LONDON (Reuters) – Charlie Gard, a British baby who became the subject of a bitter dispute between his parents and doctors over whether he should be taken to the United States for experimental treatment, has died, local media said on Friday.
The 11-month-old baby suffered from an extremely rare genetic condition causing progressive brain damage and muscle weakness, and his parents’ long struggle to save him drew an international outpouring of sympathy, including from U.S. President Donald Trump and Pope Francis.
“Our beautiful little boy has gone, we are so proud of you Charlie,” Connie Yates, the baby’s mother, was quoted as saying by the Daily Mail.
Local media said a family spokesman had confirmed the death.
“Everyone at Great Ormond Street Hospital sends their heartfelt condolences to Charlie’s parents and loved-ones at this very sad time,” said a spokeswoman for the hospital where Charlie had been receiving treatment.
Pope Francis said on Twitter: “I entrust little Charlie to the Father and pray for his parents and all those who loved him.”
The Vatican-owned Bambino Gesu children’s hospital had offered to transfer Charlie to Rome for treatment, which the pope said should be provided “until the end”, as his parents wished.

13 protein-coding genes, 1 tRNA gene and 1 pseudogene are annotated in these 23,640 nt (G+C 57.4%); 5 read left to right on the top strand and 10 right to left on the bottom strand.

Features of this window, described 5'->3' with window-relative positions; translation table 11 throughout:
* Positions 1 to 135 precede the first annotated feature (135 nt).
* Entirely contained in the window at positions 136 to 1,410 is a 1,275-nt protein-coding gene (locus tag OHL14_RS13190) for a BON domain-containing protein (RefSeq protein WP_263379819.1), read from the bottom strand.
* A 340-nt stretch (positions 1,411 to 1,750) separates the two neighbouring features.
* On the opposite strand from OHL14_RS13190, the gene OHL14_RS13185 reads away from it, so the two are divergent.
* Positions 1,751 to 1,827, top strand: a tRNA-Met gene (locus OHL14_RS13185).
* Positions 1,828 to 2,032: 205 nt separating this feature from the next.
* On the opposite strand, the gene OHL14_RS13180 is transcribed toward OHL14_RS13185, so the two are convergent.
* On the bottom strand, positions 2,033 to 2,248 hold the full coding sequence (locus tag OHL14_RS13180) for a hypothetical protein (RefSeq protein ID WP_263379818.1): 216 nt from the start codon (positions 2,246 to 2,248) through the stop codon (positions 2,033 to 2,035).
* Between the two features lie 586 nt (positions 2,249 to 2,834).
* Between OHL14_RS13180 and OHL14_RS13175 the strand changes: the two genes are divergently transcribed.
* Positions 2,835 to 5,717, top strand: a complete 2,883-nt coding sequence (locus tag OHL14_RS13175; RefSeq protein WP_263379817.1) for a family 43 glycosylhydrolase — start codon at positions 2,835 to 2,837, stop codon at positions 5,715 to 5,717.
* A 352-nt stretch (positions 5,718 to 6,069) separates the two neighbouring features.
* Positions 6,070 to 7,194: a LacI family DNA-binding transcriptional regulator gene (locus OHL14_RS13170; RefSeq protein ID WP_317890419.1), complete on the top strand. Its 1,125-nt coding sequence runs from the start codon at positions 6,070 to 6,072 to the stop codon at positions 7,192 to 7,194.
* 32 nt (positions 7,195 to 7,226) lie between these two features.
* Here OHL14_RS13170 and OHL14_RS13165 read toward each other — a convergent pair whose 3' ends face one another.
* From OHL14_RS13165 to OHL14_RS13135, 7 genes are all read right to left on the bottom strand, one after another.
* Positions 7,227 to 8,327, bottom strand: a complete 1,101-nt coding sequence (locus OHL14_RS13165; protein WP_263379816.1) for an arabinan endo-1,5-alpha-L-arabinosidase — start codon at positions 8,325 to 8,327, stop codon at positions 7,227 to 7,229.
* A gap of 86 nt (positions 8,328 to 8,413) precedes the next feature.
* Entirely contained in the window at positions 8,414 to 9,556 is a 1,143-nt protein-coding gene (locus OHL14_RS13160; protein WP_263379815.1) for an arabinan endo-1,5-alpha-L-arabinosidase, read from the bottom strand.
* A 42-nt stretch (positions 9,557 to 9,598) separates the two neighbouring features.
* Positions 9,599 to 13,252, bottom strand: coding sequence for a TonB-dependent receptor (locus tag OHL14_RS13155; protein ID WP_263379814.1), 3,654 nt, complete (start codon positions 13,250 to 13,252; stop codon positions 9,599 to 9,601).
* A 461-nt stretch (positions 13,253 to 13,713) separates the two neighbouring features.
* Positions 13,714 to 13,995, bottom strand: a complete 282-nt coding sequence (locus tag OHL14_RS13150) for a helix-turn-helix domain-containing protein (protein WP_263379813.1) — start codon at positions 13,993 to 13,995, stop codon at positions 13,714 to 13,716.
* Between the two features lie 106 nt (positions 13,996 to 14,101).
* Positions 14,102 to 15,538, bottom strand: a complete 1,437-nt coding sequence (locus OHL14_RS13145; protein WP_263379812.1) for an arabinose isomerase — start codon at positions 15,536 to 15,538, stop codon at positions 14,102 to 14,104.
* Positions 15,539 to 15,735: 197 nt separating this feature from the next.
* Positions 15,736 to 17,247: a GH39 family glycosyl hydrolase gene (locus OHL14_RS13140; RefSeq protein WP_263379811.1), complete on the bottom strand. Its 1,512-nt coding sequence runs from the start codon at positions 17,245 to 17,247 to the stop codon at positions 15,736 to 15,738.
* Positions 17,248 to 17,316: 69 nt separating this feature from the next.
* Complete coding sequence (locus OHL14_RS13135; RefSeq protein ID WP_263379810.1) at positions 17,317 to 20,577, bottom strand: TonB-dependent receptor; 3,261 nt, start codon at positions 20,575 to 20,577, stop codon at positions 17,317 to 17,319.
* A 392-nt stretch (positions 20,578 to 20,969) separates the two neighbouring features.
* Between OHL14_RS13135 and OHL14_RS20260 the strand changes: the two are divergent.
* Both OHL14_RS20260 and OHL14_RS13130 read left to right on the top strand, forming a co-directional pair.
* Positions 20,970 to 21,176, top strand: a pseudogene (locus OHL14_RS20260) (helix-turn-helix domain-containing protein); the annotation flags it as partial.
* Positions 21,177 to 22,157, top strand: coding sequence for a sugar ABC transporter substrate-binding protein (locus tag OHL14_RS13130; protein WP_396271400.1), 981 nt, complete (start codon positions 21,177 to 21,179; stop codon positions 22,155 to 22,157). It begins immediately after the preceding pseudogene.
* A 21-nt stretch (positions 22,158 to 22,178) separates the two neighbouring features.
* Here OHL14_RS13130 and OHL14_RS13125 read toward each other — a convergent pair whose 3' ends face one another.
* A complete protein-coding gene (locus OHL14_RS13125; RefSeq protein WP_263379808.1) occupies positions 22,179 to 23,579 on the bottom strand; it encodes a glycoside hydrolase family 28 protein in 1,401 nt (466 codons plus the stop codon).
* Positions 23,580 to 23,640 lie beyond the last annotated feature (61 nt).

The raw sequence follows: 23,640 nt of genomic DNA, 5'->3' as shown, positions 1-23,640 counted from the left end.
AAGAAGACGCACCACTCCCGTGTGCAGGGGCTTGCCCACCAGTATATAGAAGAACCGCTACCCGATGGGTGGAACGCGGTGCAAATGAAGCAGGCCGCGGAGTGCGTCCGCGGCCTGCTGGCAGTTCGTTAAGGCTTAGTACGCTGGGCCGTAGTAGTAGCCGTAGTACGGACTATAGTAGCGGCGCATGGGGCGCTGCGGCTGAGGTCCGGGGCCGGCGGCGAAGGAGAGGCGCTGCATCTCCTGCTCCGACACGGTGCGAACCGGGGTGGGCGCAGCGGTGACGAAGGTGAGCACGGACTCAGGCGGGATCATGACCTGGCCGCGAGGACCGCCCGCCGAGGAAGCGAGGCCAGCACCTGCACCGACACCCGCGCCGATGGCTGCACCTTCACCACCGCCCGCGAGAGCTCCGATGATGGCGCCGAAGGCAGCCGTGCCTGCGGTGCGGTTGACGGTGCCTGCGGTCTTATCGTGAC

British Prime Minister Theresa May said she was deeply saddened by the news and her thoughts and prayers were with Charlie’s parents.
After a harrowing legal battle that prompted a global debate over who has the moral right to decide the fate of a sick child, a judge on Thursday ordered that Charlie be moved to a hospice where the ventilator that kept him alive would be turned off.
Yates and the baby’s father Chris Gard had wanted Charlie to undergo a treatment that has never been tried on anyone with his condition before, against the advice of doctors at his London hospital who said it would not benefit him and would prolong his suffering.
Charlie required a ventilator to breathe and was unable to see, hear or swallow.
The case drew comment from Trump, who tweeted on July 3 that “we would be delighted” to help Charlie.
Britain’s courts, after hearing a wealth of medical evidence, ruled that it would go against Charlie’s best interests to have the experimental nucleoside therapy advocated by a U.S. professor of neurology, Michio Hirano.
The case prompted heated debate on social media and in the press on medical ethics, and staff at the Great Ormond Street Hospital which treated him received abuse and death threats.
U.S. Vice President Mike Pence tweeted that he was saddened to hear of Charlie’s death. He has previously referred to the case in the context of the U.S. healthcare debate, saying it offered a warning of the risks of state-funded healthcare.
Additional reporting by Estelle Shirbon, David Milliken and Fanny Potkin; Editing by Gareth Jones and John Stonestreet